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June 04, 1965 - Image 4

Resource type:
Text
Publication:
The Detroit Jewish News, 1965-06-04

Disclaimer: Computer generated plain text may have errors. Read more about this.

THE JEWISH NEWS

Incorporating The Detroit Jewish Chronicle commencing with issue of July 29, 1951

Member American Association of English—Jewish Newspapers, Michigan Press Association, National Editorial
association.
Published every Friday by The Jewish News Publishing Co., 17100 West Seven Mile Road, Detroit 48235 Mich.,
trE 8-9364. Subscription $6 a year. Foreign $7.
Second Class Postage Paid at Detroit, Michigan

PHILIP SLOMOVITZ

Editor and Publisher

CARMI M. SLOMOVITZ

Business Manager

SIDNEY SHMARAK

Advertising Manager

CHARLOTTE FLYAMS

City Editor

Sabbath Scriptural Selections
This Sabbath, the fifth day of Sivan, 5725, the following scriptural selections will
be read in our synagogues:
Pentateuchal portion: Num. 1:1-4:20; prophetical portion: Hos. 2:1-22.
Shavuot Scriptural Selections
Pentateuchal portions: Sunday, Exod. 19:1-20:23, Num. 28:26-31; Monday, Dent.
15:19-16:17, Num. 28:26-31.
Prophetical portions: Sunday, Ezek. 1:1-28; 3:12; Monday, Habak. 3:1-19.

Licht benshen, Friday, June 4, 7:45 p.m.

VOL. XLVII, No. 15

Page 4

June 4, 1965

Shavuot: Its Current Lesson for Our Time

Shavuot is the festival of the Giving of the Law. It is therefore the festival of the
Receiving of the Law.
The acceptance implied by the Giving and the Receiving represents learning. It calls for
teaching. Out of it develops a dedication to Torah Judaism that demands priority for the
spread and acquisition of knowledge.
Shavuot is one of the great festivals on our calendar. It is the link of the Jewish people
with its ethical teachings, with its sacred traditions, with the Torah and the very roots of our
status as a religious folk.
In our own time it has a special lesson for us—one that carries with it a serious chal-
lenge in an era when we speak of survival and of the retention of the interest of our youth
in their sacred heritage.
Book With Rare Illustrations
Especially on Shavuot, it is almost sacrilegious to doubt survival. The Torah festival is a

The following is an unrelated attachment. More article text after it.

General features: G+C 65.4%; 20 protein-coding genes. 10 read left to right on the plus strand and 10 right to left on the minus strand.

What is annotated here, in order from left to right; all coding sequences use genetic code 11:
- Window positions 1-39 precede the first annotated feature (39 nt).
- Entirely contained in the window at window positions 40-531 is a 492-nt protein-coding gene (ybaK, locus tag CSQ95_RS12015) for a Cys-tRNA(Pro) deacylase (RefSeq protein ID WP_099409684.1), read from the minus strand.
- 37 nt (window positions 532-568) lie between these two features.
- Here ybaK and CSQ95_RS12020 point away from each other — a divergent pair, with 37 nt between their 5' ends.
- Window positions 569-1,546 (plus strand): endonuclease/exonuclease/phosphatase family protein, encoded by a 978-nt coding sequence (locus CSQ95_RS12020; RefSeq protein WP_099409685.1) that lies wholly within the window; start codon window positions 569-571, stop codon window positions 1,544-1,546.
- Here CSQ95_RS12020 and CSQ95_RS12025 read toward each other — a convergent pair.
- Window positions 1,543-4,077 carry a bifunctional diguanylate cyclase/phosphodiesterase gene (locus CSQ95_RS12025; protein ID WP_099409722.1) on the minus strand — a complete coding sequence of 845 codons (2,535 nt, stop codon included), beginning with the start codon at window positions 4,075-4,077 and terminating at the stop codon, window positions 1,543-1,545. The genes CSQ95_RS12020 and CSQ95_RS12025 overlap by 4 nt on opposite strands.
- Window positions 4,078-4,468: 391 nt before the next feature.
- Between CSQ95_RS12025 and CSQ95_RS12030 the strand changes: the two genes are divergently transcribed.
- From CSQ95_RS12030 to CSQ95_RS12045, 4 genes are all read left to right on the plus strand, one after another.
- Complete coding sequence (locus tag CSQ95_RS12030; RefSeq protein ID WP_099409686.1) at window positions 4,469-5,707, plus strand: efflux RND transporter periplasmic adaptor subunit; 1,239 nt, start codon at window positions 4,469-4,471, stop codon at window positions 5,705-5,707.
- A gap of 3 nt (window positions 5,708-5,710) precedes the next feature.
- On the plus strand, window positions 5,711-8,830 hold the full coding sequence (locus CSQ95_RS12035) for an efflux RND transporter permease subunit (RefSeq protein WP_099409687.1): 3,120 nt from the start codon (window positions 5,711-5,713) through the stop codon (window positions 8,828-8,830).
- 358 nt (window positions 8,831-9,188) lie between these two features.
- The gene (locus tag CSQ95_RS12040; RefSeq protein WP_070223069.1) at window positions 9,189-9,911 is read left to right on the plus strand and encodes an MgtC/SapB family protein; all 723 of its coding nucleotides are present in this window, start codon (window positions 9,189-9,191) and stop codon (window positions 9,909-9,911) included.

constant reminder of the indestructibility of Israel. We may lose in numbers, some in our
ranks may falter, there are always spiritual casualties. But the people lives to perpetuate its
teachings, to continue its moral codes, to retain an identity that cannot be defiled.

Nevertheless, in our consideration of the basic needs for the perpetuation of Torah
Judaism, we must think in terms of a knowledgeable Jewry, of a people that knows and
understands its inherited spiritual and cultural values. It is on this score that Shavuot reminds
us of our basic problems, of the major needs to create the media which will assure the
continuity of Jewish dignity.
Because its basic ideal is learning, which requires the best in teaching, Shavuot's chal-
lenge today is on the score of the schooling we give our children, of the assurance we have
that our houses of learning will be conducted according to the highest standards.
We normally think of Shavuot as the festival that marks commencements and graduation
from schools, consecrations and confirmations. While we inevitably also ask: what of the
morrow? will our children continue their studies after confirmations and graduations?; we
must face the issues more earnestly to provide answers to these questions.
For positive results, we must face the existing problems frankly and we must be prepared
to provide the proper means to solve problems involving education whenever they arise—and